When you are ready to switch to a better checking account, like a free checking account, you'll need to know the basics and what the experts will tell you.
There's always that one class in high school — maybe it's French, maybe it's chemistry, maybe it's macroeconomics — but it's likely we all passed a class that now, even just a few years later, we don't remember how to conjugate those verbs, the atomic number of rhodium, or how to explain output optimization.
If you only complete a task once or twice in your lifetime, how can you possibly be expected to retain all the salient details? Like opening a checking account – how many times have you done that in your lifetime? If it's only once or twice, you might not have remembered everything involved in the process. No worries, that's why the universe provides us with experts.
Opening a checking account isn't as difficult as mastering a foreign language or memorizing the periodic table of elements, but when you are ready to switch to a better account, like a free checking account, you'll need to know the basics.
The basics of opening a checking account
If you've opened a checking account at any time in this millennium, you already know that having proof of identification is the biggest requirement when opening a checking account. As the account holder, you must prove that you are really you – see, it's already much easier than chemistry class. Bring your driver's license with you, and a secondary proof of your address, like a paystub from your employer, or your rental agreement or cell phone bill. Print them and bring them with you.
It's helpful if you also bring along some money. Helpful, but not required, believe it or not. You will need to fund the account (also known as dropping a few Alexander Hamiltons into your new bank account), but to get started, that's optional. From here, it's time for the experts to take over.
What the checking account experts will tell you
If you consider yourself enough of an expert, you can absolutely open a checking account online. How did you become an expert? Like the chemists and economists of the world, you likely did your homework and you've probably opened a checking account more than once. Please feel free to skip ahead and start enjoying your free checking account. (And if your personal checking account isn't free, you should definitely get those notes from a classmate, because why should you pay to access your own money?)
Thankfully, a banking expert is as easy to find as your local community bank, or at a credit union in your neighborhood. Not only are they nearby, they have a higher priority than just getting their hands on your money – they want to help you get the best account for you (and you can get a taste of their customer service).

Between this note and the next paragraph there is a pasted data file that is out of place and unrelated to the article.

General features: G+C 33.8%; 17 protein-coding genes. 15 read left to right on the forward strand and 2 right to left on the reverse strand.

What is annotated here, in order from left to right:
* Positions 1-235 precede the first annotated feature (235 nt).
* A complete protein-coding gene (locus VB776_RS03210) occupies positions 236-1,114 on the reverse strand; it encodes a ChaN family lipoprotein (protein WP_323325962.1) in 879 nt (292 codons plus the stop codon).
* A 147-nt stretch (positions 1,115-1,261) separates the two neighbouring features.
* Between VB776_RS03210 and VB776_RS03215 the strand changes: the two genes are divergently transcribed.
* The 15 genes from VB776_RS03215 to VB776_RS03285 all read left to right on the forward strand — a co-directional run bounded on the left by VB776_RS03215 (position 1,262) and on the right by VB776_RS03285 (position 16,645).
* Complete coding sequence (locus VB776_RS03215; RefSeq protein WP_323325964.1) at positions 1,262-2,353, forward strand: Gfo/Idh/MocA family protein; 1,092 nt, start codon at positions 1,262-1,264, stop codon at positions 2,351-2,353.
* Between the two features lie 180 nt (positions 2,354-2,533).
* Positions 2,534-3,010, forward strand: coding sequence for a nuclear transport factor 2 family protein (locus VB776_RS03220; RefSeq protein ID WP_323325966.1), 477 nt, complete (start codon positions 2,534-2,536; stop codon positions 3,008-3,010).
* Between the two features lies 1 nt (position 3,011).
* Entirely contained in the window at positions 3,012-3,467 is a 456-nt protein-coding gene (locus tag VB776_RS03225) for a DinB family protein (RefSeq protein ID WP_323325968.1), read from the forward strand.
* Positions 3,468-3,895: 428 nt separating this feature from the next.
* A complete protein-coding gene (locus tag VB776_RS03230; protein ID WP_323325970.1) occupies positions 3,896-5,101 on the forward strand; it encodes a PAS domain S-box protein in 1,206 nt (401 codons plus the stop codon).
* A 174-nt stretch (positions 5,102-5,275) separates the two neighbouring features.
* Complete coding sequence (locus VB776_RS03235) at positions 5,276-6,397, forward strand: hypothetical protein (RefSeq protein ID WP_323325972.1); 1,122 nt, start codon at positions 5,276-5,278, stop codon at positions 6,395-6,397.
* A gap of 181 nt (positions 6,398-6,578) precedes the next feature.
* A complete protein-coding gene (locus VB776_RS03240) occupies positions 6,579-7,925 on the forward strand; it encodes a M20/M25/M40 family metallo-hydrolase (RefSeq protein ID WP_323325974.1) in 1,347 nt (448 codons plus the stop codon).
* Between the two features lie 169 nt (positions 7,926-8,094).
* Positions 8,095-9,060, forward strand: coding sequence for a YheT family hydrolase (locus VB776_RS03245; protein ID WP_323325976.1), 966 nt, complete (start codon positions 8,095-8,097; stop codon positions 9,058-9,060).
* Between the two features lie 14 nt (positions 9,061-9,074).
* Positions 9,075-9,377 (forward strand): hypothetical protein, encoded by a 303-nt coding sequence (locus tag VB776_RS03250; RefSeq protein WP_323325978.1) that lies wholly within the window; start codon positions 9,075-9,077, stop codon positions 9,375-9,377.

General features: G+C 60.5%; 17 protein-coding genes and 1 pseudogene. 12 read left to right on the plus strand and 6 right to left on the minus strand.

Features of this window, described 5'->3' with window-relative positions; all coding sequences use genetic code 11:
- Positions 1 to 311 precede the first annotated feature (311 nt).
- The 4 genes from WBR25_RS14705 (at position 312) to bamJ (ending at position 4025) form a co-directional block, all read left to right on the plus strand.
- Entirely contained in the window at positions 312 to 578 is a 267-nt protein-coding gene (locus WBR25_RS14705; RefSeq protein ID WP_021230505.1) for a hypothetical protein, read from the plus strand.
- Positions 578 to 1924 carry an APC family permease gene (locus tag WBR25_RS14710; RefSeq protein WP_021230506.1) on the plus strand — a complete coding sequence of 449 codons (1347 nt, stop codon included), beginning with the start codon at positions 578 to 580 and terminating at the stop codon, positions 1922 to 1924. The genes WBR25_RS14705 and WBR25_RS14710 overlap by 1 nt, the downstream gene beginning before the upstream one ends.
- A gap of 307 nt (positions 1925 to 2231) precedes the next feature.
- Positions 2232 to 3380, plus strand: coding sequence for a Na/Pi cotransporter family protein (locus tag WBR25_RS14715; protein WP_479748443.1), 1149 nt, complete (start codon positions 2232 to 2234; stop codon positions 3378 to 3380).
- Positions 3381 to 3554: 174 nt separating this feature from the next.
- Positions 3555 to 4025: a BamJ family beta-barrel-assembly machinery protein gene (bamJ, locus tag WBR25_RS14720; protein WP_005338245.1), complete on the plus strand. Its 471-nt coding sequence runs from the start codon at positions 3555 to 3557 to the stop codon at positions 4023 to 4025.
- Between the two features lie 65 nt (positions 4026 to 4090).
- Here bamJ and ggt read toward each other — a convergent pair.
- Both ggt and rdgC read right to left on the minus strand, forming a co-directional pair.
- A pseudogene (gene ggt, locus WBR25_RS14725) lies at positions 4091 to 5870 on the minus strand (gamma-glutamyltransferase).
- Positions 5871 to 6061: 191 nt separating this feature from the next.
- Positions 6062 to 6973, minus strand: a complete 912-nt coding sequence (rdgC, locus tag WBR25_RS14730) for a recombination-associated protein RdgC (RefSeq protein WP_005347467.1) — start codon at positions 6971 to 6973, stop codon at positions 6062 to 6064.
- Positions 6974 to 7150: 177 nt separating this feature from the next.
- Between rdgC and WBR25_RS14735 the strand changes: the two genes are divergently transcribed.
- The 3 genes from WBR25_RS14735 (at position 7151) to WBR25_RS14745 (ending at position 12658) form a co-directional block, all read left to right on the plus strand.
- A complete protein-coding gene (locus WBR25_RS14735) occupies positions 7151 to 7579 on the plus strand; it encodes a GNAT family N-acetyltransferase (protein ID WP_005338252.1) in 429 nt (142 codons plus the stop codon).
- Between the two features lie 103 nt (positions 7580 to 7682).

The first thing they will likely ask you is what kind of checking account you want (business checking, a joint account, premier checking, student checking, or just plain, hey-this-is-me personal checking account). If you know what you want, great. If not, ask them to give you an overview of the products and services associated with their accounts.
That might be a lot to consider. Don't panic — there's no exam in your near future — but now it's back to you. What features and options you will want or need depends on what you will use your checking account for, and if you're not sure, it's time to ask questions.
What is a checking account used for?
The benefit of having a checking account is that there are a wide range of services and benefits. For example, if you only want to keep a minimum amount of money in your account – just enough to pay your bills each month – you absolutely do not want an account that charges you a fee to keep a minimum balance. (Or any kind of monthly maintenance fee —yuck!) On the flip side, if you plan to keep a lot of money in your account from which you will manage all your expenses, both big and small, you might want to take a look at interest checking that rewards you for keeping a higher balance.
Do you plan to have your paycheck added with direct deposit? Many employers require their staff members to automate the payment process. It saves companies money, but it also guarantees there is a regular influx of cash into your account, and who doesn't love incoming cash? (If you decide to set up direct deposit, you can use that to fund your new account, so you don't even need that cash up front to get started.)
If you do sometimes get money incoming by check, be sure to ask about the deposit limits, especially when using mobile deposit. It's a feature that almost every mobile banking app offers, but the maximum deposit amount (and how much the bank might hold until the check clears) may vary. Again, asking is the best way to learn, and they are required to provide you with all those fun little details when you open a deposit account.